An Online Film Festival That’s All About Cycling

When Brendt Barbur was struck by a bus while cycling in Manhattan in the year 2000, bike culture was not as loud as it is today. People wanted to blame him for the violent collision, and he wondered why a pastime so joyous in much of the world and for many children was viewed so negatively in the city he’d moved to. To “remind” the public of what biking could be, Barbur drew on the medium of cinema, organizing the Bicycle Film Festival with the help of Anthology Film Archives and Jonas Mekas, denizen of the avant-garde

Starting in December and through February 29, more than 40 shorts and features are streaming online, telling bicycle-related narratives that span South Korea to Havana, from e-bike food delivery to rural gravel races. Twenty-four years since its first iteration, the festival has traveled to 100 cities and attracted an audience of over a million. 

“One thing that has never changed at Bicycle Film Festival is that the story is the most important element. What can make people feel something?” Barbur told Hyperallergic.

“In a time of stratification, when it’s not easy to live in New York City and artists are working two or three jobs, the bicycle movement is one of the most positive things I’ve seen,” he added. 

Activists and artists tend to go together, he said, and Mekas isn’t the only name he dropped. Filmmaker Jim Jarmusch is a Bicycle Film Festival fan, as is artist Kiki Smith, a frequent East Village bike lane user who contributed a print to Joyride, a gallery show that was presented in conjunction with the festival’s 14th edition.

Many artists speak about the importance of constraints, both organic and devised, in their practice — “the enemy of art is the absence of limitations” is a classic workshop adage. By making bicycles the central node around which anything can form, Bicycle Film Festival allows sophisticated narratives to break through. The festival frequently includes films from Iran, where creative output is subject to intense censorship and repression; this year’s lineup includes The Winner (2021), directed by Ali Keyvan.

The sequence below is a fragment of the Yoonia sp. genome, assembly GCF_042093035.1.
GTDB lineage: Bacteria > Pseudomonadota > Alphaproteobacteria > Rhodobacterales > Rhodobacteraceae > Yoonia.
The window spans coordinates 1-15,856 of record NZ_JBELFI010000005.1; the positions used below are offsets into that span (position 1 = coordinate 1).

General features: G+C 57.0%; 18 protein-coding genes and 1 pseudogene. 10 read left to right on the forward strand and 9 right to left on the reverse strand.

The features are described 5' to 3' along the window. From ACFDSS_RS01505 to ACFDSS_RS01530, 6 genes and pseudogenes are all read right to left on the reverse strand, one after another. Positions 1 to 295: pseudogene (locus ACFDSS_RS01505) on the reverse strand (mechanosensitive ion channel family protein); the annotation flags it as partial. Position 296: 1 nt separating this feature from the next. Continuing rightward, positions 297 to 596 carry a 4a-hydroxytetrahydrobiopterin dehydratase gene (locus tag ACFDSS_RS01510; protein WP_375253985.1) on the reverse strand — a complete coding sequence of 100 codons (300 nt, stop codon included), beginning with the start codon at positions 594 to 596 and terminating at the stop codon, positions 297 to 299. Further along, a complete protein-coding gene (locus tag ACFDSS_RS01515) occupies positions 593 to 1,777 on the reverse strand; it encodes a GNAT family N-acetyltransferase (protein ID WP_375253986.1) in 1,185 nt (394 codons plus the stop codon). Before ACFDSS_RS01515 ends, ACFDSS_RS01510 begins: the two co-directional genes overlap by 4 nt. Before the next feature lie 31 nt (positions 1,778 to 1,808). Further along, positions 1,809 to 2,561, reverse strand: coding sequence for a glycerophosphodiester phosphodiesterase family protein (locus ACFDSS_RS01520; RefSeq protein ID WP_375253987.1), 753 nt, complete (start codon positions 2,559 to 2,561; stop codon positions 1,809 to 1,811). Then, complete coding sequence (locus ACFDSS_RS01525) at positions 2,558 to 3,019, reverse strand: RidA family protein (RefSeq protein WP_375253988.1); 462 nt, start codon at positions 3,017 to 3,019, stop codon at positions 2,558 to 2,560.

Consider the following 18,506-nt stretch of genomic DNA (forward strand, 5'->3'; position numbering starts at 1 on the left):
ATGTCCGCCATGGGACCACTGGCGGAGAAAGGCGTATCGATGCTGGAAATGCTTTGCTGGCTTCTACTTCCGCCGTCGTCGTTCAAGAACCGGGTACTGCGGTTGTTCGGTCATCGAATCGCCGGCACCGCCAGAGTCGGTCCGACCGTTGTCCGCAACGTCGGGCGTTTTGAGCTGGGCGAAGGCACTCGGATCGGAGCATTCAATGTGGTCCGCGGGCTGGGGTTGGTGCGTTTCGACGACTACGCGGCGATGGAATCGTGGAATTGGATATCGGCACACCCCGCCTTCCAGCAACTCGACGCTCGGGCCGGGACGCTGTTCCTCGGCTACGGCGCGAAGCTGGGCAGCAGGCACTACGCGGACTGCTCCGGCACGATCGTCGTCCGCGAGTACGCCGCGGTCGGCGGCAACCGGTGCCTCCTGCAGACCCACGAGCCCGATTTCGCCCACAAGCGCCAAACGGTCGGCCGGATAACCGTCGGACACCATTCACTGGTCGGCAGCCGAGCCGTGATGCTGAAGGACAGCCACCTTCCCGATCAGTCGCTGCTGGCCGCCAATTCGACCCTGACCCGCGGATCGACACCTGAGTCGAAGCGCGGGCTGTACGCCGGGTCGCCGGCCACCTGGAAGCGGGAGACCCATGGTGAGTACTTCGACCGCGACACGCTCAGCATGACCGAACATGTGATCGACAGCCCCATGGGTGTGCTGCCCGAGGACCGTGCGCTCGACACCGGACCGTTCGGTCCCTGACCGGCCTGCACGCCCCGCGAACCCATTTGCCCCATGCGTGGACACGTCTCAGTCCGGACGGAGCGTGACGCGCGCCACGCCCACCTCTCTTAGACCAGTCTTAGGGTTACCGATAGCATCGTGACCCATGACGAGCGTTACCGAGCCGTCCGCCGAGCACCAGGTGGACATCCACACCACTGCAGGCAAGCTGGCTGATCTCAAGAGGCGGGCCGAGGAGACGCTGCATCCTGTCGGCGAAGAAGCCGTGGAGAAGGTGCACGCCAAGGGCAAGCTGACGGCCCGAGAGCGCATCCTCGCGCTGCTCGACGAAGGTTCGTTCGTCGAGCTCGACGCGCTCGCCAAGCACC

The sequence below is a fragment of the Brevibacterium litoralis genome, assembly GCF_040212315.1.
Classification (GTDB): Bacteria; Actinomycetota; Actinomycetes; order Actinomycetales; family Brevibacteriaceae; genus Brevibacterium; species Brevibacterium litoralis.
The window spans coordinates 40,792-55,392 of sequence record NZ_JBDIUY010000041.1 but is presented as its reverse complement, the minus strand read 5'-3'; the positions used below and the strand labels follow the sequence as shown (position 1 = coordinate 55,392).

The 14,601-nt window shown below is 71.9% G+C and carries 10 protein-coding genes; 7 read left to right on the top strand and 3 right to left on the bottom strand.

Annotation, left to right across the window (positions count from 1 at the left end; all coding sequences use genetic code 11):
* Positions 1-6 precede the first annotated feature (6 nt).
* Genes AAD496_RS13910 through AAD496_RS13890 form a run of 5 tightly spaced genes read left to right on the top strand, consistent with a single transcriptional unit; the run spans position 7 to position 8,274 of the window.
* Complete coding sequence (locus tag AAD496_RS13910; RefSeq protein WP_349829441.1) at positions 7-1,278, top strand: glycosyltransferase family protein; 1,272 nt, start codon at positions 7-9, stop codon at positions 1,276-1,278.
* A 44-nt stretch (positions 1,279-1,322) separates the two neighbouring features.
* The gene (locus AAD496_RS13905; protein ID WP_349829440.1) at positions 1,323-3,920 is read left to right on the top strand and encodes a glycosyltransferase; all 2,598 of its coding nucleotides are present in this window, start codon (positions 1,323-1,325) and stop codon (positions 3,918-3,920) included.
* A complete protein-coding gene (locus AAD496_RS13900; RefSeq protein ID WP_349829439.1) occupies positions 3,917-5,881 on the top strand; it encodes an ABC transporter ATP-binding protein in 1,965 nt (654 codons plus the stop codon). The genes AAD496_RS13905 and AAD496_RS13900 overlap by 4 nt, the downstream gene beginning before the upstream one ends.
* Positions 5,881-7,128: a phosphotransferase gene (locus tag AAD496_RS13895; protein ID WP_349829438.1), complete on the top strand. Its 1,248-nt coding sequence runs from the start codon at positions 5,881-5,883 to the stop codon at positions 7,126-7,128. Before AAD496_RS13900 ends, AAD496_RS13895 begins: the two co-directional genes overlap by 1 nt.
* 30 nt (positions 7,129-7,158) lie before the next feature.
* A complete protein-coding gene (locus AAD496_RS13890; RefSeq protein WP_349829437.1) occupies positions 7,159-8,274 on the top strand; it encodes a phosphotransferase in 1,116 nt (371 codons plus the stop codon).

“It took courage for our teams in those places to show those films,” Barbur said. “And for the people that made them.”

Barbur adds that all kinds of audiences tune in to Bicycle Film Festival, especially since their virtual turn and a greater social media push during the COVID-19 pandemic. The varied program includes films like 9th Street (2023), a documentary on Austin’s BMX trails, and Crit Dreams, a chronicle of pros training for the 2023 American Criterium Cup. Several of this year’s picks focus on differently abled riders, like Able (2023), a portrait of a pioneering paracyclist, and Finish (2024), in which a young man with autism and Tourette’s enters a grueling race. Full-access passes for the virtual Bicycle Film Festival are available on a sliding scale from $33 to $75.

The next in-person event will take place in Mexico City on March 15 and 16, with group rides and dance parties scheduled in between screenings. Valet bicycle parking will be provided, of course.

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